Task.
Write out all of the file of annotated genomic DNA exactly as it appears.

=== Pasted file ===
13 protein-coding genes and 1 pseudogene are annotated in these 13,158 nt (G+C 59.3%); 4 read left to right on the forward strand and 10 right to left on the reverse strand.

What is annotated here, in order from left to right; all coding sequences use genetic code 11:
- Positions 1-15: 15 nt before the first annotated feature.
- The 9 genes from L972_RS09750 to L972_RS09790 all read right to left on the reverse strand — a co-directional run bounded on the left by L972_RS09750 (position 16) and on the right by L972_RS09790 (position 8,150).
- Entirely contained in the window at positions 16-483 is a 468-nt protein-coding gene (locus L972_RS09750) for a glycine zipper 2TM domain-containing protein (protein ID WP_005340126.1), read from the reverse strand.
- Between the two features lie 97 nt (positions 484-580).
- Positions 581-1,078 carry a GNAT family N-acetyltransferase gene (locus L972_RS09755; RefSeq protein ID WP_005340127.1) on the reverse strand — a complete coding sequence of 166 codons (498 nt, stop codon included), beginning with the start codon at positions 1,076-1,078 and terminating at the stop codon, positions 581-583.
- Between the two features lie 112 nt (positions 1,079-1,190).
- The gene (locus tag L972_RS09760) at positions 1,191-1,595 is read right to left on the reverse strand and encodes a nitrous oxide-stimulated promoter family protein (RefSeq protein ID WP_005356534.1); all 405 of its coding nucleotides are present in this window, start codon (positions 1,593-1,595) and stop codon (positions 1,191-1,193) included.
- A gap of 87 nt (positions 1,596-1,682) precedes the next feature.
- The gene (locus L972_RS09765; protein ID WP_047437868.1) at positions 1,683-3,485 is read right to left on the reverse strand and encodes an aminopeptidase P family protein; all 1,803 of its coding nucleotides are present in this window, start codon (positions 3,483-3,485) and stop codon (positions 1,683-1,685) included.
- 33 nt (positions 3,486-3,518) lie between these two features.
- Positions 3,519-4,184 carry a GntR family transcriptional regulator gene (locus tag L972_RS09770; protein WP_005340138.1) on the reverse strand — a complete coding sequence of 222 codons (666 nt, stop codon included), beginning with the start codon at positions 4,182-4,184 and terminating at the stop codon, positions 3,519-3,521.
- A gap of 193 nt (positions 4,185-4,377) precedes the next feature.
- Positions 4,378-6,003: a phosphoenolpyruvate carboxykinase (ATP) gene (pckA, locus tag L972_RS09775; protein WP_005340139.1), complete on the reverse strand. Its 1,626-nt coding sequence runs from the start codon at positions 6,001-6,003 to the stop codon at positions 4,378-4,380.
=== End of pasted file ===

13 protein-coding genes and 1 pseudogene are annotated in these 13,158 nt (G+C 59.3%); 4 read left to right on the forward strand and 10 right to left on the reverse strand.

What is annotated here, in order from left to right; all coding sequences use genetic code 11:
- Positions 1-15: 15 nt before the first annotated feature.
- The 9 genes from L972_RS09750 to L972_RS09790 all read right to left on the reverse strand — a co-directional run bounded on the left by L972_RS09750 (position 16) and on the right by L972_RS09790 (position 8,150).
- Entirely contained in the window at positions 16-483 is a 468-nt protein-coding gene (locus L972_RS09750) for a glycine zipper 2TM domain-containing protein (protein ID WP_005340126.1), read from the reverse strand.
- Between the two features lie 97 nt (positions 484-580).
- Positions 581-1,078 carry a GNAT family N-acetyltransferase gene (locus L972_RS09755; RefSeq protein ID WP_005340127.1) on the reverse strand — a complete coding sequence of 166 codons (498 nt, stop codon included), beginning with the start codon at positions 1,076-1,078 and terminating at the stop codon, positions 581-583.
- Between the two features lie 112 nt (positions 1,079-1,190).
- The gene (locus tag L972_RS09760) at positions 1,191-1,595 is read right to left on the reverse strand and encodes a nitrous oxide-stimulated promoter family protein (RefSeq protein ID WP_005356534.1); all 405 of its coding nucleotides are present in this window, start codon (positions 1,593-1,595) and stop codon (positions 1,191-1,193) included.
- A gap of 87 nt (positions 1,596-1,682) precedes the next feature.
- The gene (locus L972_RS09765; protein ID WP_047437868.1) at positions 1,683-3,485 is read right to left on the reverse strand and encodes an aminopeptidase P family protein; all 1,803 of its coding nucleotides are present in this window, start codon (positions 3,483-3,485) and stop codon (positions 1,683-1,685) included.
- 33 nt (positions 3,486-3,518) lie between these two features.
- Positions 3,519-4,184 carry a GntR family transcriptional regulator gene (locus tag L972_RS09770; protein WP_005340138.1) on the reverse strand — a complete coding sequence of 222 codons (666 nt, stop codon included), beginning with the start codon at positions 4,182-4,184 and terminating at the stop codon, positions 3,519-3,521.
- A gap of 193 nt (positions 4,185-4,377) precedes the next feature.
- Positions 4,378-6,003: a phosphoenolpyruvate carboxykinase (ATP) gene (pckA, locus tag L972_RS09775; protein WP_005340139.1), complete on the reverse strand. Its 1,626-nt coding sequence runs from the start codon at positions 6,001-6,003 to the stop codon at positions 4,378-4,380.